Does replacing all the lights with LEDs help keep the voltage up?
Converting to LED lights can't hurt. Though I haven't measured the current draw of the incandescent bulbs, I would think that your fuel pump, fuel injectors, and ignition system would be much more of a current draw than the lights.
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Re: Low voltage at idle

Post by Eric N » Mon Sep 13, 2021 7:24 pm

LED's help. Headlight and taillight make the largest difference, you'll need a diode if you do the turn signals (easy enough but some people freak).

If you replace your 2019 ECU with a M2Boxer unit, you'll have control to set the idle at 1,100 and that really helps. Sure it's higher than whatever your current ECU settings are, but spins the alternator a little faster to keep the low voltage light at bay.

https://m2boxer.by/en/home/40-perfomanc ... -2019.html
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Re: Low voltage at idle

Post by willt » Mon Sep 13, 2021 7:40 pm

Eric N wrote:
Mon Sep 13, 2021 7:24 pm
LED's help. Headlight and taillight make the largest difference, you'll need a diode if you do the turn signals (easy enough but some people freak).

If you replace your 2019 ECU with a M2Boxer unit, you'll have control to set the idle at 1,100 and that really helps. Sure it's higher than whatever your current ECU settings are, but spins the alternator a little faster to keep the low voltage light at bay.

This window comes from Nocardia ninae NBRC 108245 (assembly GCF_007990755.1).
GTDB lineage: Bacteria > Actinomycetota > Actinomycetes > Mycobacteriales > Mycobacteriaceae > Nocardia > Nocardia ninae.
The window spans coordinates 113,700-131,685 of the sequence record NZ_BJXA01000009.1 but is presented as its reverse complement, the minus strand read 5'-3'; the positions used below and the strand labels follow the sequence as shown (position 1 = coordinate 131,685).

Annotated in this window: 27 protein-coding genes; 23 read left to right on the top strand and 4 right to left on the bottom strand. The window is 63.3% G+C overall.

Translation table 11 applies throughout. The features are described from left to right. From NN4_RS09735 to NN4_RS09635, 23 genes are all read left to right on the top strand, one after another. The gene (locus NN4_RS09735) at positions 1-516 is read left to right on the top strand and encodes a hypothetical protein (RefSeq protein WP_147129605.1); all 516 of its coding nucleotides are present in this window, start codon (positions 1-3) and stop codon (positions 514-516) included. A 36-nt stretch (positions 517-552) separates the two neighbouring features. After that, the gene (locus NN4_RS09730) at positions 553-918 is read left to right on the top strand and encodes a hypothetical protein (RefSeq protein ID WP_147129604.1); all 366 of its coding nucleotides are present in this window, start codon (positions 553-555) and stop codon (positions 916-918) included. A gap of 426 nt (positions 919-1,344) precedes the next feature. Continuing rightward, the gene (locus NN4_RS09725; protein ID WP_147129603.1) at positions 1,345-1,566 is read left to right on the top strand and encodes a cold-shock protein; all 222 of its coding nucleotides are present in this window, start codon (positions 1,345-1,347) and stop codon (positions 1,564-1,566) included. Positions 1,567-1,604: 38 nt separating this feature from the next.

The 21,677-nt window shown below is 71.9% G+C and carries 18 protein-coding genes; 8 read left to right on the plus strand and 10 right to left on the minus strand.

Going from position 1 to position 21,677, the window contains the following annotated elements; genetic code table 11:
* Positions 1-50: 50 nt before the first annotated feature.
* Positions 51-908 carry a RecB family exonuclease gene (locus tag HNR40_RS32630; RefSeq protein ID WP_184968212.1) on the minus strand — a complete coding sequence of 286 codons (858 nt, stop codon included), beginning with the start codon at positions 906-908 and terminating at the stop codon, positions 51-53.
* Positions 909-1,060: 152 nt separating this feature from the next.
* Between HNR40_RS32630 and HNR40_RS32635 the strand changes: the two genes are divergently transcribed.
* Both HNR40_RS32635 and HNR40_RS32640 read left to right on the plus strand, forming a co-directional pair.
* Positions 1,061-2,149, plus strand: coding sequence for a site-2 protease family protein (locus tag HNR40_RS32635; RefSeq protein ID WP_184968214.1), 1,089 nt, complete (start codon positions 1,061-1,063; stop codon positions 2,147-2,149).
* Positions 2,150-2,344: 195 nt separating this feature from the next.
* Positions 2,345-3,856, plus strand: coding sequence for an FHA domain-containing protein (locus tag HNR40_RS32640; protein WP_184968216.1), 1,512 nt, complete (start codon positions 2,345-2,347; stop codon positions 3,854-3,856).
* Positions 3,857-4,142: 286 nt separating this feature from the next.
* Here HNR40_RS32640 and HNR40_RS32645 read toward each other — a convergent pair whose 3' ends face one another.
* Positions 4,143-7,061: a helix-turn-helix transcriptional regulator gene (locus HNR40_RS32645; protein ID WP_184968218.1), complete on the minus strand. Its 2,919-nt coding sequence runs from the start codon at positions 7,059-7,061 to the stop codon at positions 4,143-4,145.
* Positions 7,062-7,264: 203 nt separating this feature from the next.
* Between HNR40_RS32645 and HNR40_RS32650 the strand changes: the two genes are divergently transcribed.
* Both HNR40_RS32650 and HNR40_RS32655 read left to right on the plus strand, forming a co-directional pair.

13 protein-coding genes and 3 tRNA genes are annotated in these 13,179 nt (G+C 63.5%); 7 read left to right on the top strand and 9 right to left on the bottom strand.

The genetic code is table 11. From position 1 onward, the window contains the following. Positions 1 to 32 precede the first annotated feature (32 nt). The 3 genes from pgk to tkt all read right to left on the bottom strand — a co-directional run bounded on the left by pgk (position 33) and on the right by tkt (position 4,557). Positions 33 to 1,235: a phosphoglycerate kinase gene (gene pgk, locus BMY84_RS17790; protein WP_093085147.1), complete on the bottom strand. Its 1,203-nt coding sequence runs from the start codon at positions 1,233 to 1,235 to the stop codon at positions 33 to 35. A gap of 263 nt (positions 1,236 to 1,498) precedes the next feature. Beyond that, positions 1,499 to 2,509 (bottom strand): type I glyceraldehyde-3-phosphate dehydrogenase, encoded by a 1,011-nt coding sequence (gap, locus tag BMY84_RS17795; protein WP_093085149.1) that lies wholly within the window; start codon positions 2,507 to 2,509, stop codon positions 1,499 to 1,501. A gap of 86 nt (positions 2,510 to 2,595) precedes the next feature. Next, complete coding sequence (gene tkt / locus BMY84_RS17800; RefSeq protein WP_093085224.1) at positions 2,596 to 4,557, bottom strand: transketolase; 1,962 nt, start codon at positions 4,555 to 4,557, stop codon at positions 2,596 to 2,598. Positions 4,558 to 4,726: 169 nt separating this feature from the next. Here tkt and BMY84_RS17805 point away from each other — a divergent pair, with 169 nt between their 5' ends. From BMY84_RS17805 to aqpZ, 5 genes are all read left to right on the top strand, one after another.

https://m2boxer.by/en/home/40-perfomanc ... -2019.html
Interesting bit of kit!

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Re: Low voltage at idle

Post by Trumpetwasher » Mon Sep 13, 2021 8:17 pm

The battery maintainer won't shorten battery life. They automatically switch to a safe float voltage level that keeps the battery charged and yet does not do any harm to the battery. In fact, in most cases, this type of charge maintenance will extend the battery's useful life by at least 50%.
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Re: Low voltage at idle

Post by BinDerSmokDat » Mon Sep 13, 2021 8:45 pm

On the Ural to gear the alternator to produce 14 volts at idle would have it positively screaming at highway speeds.
It's not uncommon for many alternators to not produce full/charging voltage at idle.
It's not an issue because they are still contributing 12 volts to run things and the battery is there as a reservoir.
Ambulances and emergency vehicles are a good example of this, they will have dual alternators for this reason as they sit at idle and run a lot of auxiliary equipment.
Don't worry about it unless you plan to ride your rig only in parades. :lol:

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Re: Low voltage at idle

Post by chaos2 » Mon Sep 13, 2021 9:44 pm

Old BMW airheads couldn't even do 12v at idle. I saw a couple folks kill their batteries by just puttering around all day at rallies.
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Re: Low voltage at idle

Post by ArgonV » Mon Sep 13, 2021 10:32 pm

My 2016 Retro is the same. I have one of the older gauge clusters, and when the battery hasn't been charged properly I will get a "check engine" light after starting it.
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Re: Low voltage at idle